Ternary

It would be impossible to list how to translate all the higher order relations into SQL. In this section I will present an example and provide instructions on how similar relations would be translated. Consider the example of employees using skills on a project. The basic ER diagram is as follows:

e7.png

The table structures are as follows:

employee(__id__, name, <e_other>)
project(__id__, name, <p_other>)
skill(__name__)
esp(emp_id*, project_id*, skill*)

The SQL create statements for the first three tables are standard. It is the create statement for the esp table that is the most interesting. Each of the three columns are foreign keys. Each of these columns is also classified as not null since all the foreign keys of a relationship table must have values. None of the columns are classified as unique since you cannot determine (generally) this characteristic. The only thing that will vary is whether or not the column is part of the primary key of the relationship table. Here are the rules:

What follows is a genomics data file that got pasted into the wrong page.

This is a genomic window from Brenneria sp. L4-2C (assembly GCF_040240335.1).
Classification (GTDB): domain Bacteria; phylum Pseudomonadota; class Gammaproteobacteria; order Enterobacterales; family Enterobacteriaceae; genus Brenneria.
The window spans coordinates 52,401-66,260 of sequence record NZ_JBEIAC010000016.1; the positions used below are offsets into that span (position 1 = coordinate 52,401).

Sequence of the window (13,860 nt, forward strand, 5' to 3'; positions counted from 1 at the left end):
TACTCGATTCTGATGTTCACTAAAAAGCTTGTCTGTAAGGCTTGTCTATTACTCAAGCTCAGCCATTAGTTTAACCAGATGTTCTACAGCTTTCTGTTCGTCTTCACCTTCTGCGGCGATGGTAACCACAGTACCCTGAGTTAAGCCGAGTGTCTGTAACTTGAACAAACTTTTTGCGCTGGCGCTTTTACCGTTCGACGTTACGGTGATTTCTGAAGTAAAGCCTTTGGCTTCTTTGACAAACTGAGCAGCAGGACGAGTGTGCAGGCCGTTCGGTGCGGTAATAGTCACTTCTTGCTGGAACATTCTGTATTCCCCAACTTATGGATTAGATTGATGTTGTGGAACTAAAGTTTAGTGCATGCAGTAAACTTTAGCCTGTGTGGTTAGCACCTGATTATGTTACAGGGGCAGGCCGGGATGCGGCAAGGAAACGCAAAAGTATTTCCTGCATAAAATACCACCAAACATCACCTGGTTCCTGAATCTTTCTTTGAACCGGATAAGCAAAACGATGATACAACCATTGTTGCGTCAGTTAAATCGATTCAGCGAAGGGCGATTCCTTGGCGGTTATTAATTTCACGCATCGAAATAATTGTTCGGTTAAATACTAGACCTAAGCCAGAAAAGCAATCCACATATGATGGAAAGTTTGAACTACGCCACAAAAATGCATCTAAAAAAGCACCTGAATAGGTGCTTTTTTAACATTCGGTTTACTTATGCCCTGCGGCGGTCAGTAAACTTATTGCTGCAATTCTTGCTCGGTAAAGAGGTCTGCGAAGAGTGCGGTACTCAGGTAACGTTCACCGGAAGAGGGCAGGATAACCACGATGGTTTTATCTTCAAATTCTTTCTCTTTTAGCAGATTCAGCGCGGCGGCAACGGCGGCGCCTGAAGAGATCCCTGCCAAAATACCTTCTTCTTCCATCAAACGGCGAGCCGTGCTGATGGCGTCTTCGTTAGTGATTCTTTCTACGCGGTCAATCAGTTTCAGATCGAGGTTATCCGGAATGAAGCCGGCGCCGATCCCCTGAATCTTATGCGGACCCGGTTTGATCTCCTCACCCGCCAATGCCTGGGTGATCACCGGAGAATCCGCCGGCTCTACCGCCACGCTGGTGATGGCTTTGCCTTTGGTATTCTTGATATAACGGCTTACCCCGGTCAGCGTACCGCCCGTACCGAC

MMM : All three columns must be part of the primary key
MM1 : The two M columns must be the primary key
M11 : The M column and one of the 1 columns must be the primary key
111 : Any pair of columns can make up the primary key

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